by Sinclair Lewis


Babbitt is a novel by Sinclair Lewis. Largely a satire of American culture, society, and behavior, it critiques the vacuity of middle-class American life and its pressure on individuals toward conformity.

Source: Lewis, S. (1922) Babbitt New York: Harcourt, Brace & Co.

Chapter 1
Another day begins in the Babbitt household. The reader is introduced to George and Myra Babbitt.
Chapter 2
The Babbitt family assembles for breakfast. The reader is introduced to the Babbitt children, Verona, Ted, and little Tinka.
Chapter 3
George Babbitt departs for work after a brief discussion with his neighbor, Mr. Littlefield.
Chapter 4
George's assignment at the advertising agency leaves him feeling unsatisfied. George reaps the benefits of having advised Archibald Purdy in a real estate matter.
Chapter 5
George continues to admire Zenith as he prepares for lunch at the Athletic Club. Reluctantly, George acknowledges his feeling of discontent to Riesling.
Chapter 6
George and a client take a tour of a local tenement. George meets his father-in-law to ensure a good price on a future purchase. George decides to have a conversation about "morals" with his son.
Chapter 7
George gets updated on current affairs while Myra sleeps.
Chapter 8
George and Myra decide to throw a dinner party the local "intellects".
Chapter 9
After the conclusion of the dinner party, George makes a confession to Myra.
Chapter 10
George and Myra's visit to Riesling upsets Zilla. George and Riesling prepare to take a trip.
Chapter 11
Traveling from New York, the businessman in the smoking car discuss a number of issues.
Chapter 12
George, having recently returned from vacation, resolves to conduct himself differently in the coming year.
Chapter 13
George appointment as an official delegate comes with newfound sense respect.
Chapter 14
George's work on the Mayoral campaign results in ethically questionable compensation.
Chapter 15
In an attempt to be invited into a country club, George and Myra extend a dinner invitation.
Chapter 16
George continues his attempts at join a local club. Reverend Drew asks for George's assistance.
Chapter 17
The wealthy Eathorne's approval of George's suggestions gives him great pleasure. George's standing in the church continues to increase.
Chapter 18
George is concerned with Ted's choices and interests, which are contrary to his own. An incident at Ted's party causes tension between the Babbitt's and Littlefield's. A visit from family only increases George's irritation with matters at home.
Chapter 19
George's unethical practices continue to bring him monetary gain. A former employee threatens to reveal George's corrupt business practices. While on a business trip, George encounters Gerald Doak.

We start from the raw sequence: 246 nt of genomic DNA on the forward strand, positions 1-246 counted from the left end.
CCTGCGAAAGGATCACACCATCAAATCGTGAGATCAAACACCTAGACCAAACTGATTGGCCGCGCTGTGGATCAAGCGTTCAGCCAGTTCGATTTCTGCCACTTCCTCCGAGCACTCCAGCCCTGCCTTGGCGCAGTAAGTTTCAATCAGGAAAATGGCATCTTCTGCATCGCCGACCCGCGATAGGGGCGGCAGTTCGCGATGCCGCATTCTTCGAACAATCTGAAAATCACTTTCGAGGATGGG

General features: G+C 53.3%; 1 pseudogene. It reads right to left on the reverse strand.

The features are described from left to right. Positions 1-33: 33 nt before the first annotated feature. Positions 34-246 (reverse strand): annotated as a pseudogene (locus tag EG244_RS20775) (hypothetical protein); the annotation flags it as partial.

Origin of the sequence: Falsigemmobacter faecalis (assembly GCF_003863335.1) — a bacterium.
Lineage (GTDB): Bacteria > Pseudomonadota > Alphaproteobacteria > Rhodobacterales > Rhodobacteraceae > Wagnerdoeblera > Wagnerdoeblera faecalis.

Chapter 20
Concerned for his friend's well-being, George waits for Riesling at his hotel room only to find out that things are not as they seem.
Chapter 21
George achieves a level of success as a member of the Booster's Club, and later learns some unsettling news regarding Riesling.
Chapter 22
Depressed without his friends, George seeks other outlets to distract him from his unsatisfactory life.
Chapter 23
An encounter with an old friend causes some unexpected changes in George's behavior.
Chapter 24
George's visit with Riesling leaves him feeling depressed and despondent. An attractive widow, Tanis Judique, drops by George's office for some assistance.
Chapter 25
George's fantasies continue to negatively affect his home life, as he considers more drastic measures to ease his restless mind.
Chapter 26
George encounters Seneca Doane on the train back to Zenith. George attempts to help Riesling with his legal matters, but is met with resistance from an embittered Zilla. George refuses to allow his son to transfer schools.
Chapter 27
A tense situation with striking workers in Zenith forces the National Guard to intervene. George's criticism of Reverend Drew's sermon causes a noticeable change in his friends demeanor towards him.
Chapter 28
George's relationship with Tanis takes a toll on his marriage, while his liberal opinions put him at odds with his friends.
Chapter 29
George's involvement with Tanis begins to take a toll on his health and reputation. George receives his first invitation into the Good Citizen's League.
Chapter 30
Myra's, having returned from her sister's, protests her husbands strange new behavior.
Chapter 31
Feeling guilty for his treatment of his Myra, George breaks off his relationship with Tanis.
Chapter 32
Myra confronts George with her suspicions. George's refusal to conform begins to greatly affect both is social and professional relationships.
Chapter 33
A sudden illness brings Myra and George closer. George receives another invitation to join the Good Citizen's League.
Chapter 34
George minimizes his involvement in the Good Citizen's League. Although he actively engages in unethical business practices, George hopes to the corruption in Zenith's business community will come to an end. A decision by Ted and Eunice divides the family while creating a sense of solidarity between father and son.
  • Year Published: 1922
  • Language: English
  • Country of Origin: United States of America
  • Readability:
    • Flesch–Kincaid Level: 7.4
  • Word Count: 136,783
  • Genre: Satire
  • Keywords: 20th century literature, american literature, sinclair lewis
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